Calling on the Council to throw its full weight behind peacekeeping -- before peacemaking -- he stressed that peace would not emerge from a vacuum. National and regional efforts had been dedicated to the peace process, and now Council support was needed. Yet, a permanent member of the Council continued to offer safe haven in its capital to one of the rebel leaders who had continually and repeatedly challenged the international will by declaring his boycott for the political process and adopting a military solution.
As for the humanitarian situation, the Under-Secretary-General for Humanitarian Affairs had affirmed in a past briefing that implementation of the humanitarian protocol was going smoothly, and the adoption of a fast-track approach had helped ensure access after the Government had extended that protocol last November. A ministerial-level committee was working specifically on facilitating access to humanitarian operations. As for challenges to humanitarian work, such as attacks against convoys, armed groups had started targeting humanitarian caravans in order to loot their goods. In addition, clashes between armed groups and confrontations between cattle herders and nomads over scarce water had affected the security situation. Sudanese police units, in close cooperation with UNAMID, were playing a key role in establishing safe corridors for humanitarian and relief workers.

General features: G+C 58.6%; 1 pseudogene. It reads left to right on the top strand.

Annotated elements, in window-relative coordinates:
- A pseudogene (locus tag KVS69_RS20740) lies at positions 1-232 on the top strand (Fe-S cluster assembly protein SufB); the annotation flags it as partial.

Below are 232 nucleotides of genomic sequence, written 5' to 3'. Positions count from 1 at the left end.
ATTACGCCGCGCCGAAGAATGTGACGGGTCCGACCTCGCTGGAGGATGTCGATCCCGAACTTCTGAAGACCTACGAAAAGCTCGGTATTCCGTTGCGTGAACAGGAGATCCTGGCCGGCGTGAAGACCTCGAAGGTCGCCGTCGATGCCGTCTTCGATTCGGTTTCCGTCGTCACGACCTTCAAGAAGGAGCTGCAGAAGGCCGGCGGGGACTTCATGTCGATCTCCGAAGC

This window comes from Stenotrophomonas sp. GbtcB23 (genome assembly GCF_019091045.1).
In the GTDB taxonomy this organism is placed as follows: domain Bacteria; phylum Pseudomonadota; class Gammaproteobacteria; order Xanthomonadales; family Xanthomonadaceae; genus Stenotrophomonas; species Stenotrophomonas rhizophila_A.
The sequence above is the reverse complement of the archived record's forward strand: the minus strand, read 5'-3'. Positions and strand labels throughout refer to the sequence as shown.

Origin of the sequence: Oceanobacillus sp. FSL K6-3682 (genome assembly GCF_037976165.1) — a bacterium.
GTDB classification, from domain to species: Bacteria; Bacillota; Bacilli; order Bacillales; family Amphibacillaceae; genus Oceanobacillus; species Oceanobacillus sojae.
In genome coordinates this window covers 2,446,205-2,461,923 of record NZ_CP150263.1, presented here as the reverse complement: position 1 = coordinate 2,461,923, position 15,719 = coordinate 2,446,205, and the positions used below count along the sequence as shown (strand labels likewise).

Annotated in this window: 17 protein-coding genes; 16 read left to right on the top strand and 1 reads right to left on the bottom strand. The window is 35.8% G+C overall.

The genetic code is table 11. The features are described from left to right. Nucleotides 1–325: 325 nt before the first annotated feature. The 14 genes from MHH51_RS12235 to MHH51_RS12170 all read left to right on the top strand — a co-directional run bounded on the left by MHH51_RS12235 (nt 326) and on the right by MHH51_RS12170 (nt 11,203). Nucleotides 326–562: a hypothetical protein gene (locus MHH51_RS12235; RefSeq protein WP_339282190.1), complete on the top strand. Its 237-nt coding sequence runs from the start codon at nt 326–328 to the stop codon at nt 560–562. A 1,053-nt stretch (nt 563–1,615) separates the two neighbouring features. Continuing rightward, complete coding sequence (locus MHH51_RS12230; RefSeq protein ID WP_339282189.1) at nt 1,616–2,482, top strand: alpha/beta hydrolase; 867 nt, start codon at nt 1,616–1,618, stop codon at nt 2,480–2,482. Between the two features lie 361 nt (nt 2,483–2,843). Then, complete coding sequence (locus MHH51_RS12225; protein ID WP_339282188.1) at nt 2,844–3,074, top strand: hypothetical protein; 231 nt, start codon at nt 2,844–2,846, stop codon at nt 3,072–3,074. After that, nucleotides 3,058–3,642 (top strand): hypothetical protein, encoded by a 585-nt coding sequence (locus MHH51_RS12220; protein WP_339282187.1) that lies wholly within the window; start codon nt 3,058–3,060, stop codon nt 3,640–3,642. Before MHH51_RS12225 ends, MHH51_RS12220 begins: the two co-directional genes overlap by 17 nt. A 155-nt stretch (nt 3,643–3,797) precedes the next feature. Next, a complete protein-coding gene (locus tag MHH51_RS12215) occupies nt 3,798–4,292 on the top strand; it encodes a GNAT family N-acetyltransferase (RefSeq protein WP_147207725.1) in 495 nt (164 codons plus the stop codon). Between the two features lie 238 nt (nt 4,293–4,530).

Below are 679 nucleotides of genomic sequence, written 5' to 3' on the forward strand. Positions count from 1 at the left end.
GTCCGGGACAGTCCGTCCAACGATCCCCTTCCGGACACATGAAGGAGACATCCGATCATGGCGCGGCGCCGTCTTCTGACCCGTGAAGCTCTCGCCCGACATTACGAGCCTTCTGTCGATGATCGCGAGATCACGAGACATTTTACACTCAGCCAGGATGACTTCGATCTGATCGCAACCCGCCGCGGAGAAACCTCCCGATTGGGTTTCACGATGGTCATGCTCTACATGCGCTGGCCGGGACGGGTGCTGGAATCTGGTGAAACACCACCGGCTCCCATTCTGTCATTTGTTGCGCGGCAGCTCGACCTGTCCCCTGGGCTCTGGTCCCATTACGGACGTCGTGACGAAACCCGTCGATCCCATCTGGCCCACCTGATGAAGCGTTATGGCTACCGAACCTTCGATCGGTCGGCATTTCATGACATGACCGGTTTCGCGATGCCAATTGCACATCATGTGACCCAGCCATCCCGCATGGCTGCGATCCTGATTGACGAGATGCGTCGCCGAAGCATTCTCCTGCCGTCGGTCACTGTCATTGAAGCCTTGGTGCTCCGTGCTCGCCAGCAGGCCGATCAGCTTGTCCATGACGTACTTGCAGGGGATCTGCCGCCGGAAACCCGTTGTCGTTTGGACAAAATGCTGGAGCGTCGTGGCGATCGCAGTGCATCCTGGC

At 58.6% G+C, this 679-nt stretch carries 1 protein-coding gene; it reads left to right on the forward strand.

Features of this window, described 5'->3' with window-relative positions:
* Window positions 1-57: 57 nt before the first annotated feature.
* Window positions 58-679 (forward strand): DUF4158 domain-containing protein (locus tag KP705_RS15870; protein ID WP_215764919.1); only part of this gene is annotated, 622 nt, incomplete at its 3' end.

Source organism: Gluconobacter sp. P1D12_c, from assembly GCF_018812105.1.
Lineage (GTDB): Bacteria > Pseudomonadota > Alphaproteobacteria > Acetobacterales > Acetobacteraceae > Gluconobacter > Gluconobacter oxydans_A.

As usual, some speakers had raised the issue of accountability, he said, adding that Sudan, which was not a party to the Rome Statute, had a well-known position that did not need to be repeated. It was final and irreversible. The major regional organizations to which Sudan belonged –- the African Union, Non-Aligned Movement, Organisation of the Islamic Conference and the League of Arab States –- had all issued decisions affirming that the heinous decision of the International Criminal Court was simply a political decision that had nothing to do with establishing justice or spreading peace. Rather, it was aimed at targeting the Government of Sudan and its independence as a State. The Government had its own judicial and national system capable of achieving justice and accountability.